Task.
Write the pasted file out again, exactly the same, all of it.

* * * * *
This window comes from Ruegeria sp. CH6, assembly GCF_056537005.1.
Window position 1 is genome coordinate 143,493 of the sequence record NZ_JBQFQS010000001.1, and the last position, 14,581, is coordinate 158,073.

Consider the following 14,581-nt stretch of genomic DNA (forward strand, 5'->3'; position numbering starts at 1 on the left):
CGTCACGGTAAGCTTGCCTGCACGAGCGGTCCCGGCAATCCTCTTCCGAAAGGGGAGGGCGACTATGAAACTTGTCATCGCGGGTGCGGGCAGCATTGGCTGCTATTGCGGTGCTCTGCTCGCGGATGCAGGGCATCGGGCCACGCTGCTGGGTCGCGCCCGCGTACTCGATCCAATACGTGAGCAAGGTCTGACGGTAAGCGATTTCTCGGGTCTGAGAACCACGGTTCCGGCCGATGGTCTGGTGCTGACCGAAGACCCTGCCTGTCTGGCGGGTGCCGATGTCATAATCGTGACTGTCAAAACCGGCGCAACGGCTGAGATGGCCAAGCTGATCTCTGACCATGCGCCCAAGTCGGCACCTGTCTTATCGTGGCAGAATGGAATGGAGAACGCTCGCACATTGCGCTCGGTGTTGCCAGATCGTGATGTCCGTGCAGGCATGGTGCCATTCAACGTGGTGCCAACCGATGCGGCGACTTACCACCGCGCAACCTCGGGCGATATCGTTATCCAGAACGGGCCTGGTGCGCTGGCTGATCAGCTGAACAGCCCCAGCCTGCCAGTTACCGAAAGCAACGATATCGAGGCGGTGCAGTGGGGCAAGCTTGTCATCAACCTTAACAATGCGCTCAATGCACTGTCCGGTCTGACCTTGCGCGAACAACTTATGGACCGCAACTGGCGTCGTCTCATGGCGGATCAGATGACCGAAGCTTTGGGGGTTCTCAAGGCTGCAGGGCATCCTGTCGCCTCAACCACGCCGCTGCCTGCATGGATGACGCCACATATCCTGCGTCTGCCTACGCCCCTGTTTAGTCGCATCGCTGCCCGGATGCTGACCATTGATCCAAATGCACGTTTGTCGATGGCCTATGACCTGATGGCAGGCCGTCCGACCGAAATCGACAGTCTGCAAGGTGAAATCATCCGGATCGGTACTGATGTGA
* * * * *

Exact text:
This window comes from Ruegeria sp. CH6, assembly GCF_056537005.1.
Window position 1 is genome coordinate 143,493 of the sequence record NZ_JBQFQS010000001.1, and the last position, 14,581, is coordinate 158,073.

Consider the following 14,581-nt stretch of genomic DNA (forward strand, 5'->3'; position numbering starts at 1 on the left):
CGTCACGGTAAGCTTGCCTGCACGAGCGGTCCCGGCAATCCTCTTCCGAAAGGGGAGGGCGACTATGAAACTTGTCATCGCGGGTGCGGGCAGCATTGGCTGCTATTGCGGTGCTCTGCTCGCGGATGCAGGGCATCGGGCCACGCTGCTGGGTCGCGCCCGCGTACTCGATCCAATACGTGAGCAAGGTCTGACGGTAAGCGATTTCTCGGGTCTGAGAACCACGGTTCCGGCCGATGGTCTGGTGCTGACCGAAGACCCTGCCTGTCTGGCGGGTGCCGATGTCATAATCGTGACTGTCAAAACCGGCGCAACGGCTGAGATGGCCAAGCTGATCTCTGACCATGCGCCCAAGTCGGCACCTGTCTTATCGTGGCAGAATGGAATGGAGAACGCTCGCACATTGCGCTCGGTGTTGCCAGATCGTGATGTCCGTGCAGGCATGGTGCCATTCAACGTGGTGCCAACCGATGCGGCGACTTACCACCGCGCAACCTCGGGCGATATCGTTATCCAGAACGGGCCTGGTGCGCTGGCTGATCAGCTGAACAGCCCCAGCCTGCCAGTTACCGAAAGCAACGATATCGAGGCGGTGCAGTGGGGCAAGCTTGTCATCAACCTTAACAATGCGCTCAATGCACTGTCCGGTCTGACCTTGCGCGAACAACTTATGGACCGCAACTGGCGTCGTCTCATGGCGGATCAGATGACCGAAGCTTTGGGGGTTCTCAAGGCTGCAGGGCATCCTGTCGCCTCAACCACGCCGCTGCCTGCATGGATGACGCCACATATCCTGCGTCTGCCTACGCCCCTGTTTAGTCGCATCGCTGCCCGGATGCTGACCATTGATCCAAATGCACGTTTGTCGATGGCCTATGACCTGATGGCAGGCCGTCCGACCGAAATCGACAGTCTGCAAGGTGAAATCATCCGGATCGGTACTGATGTGA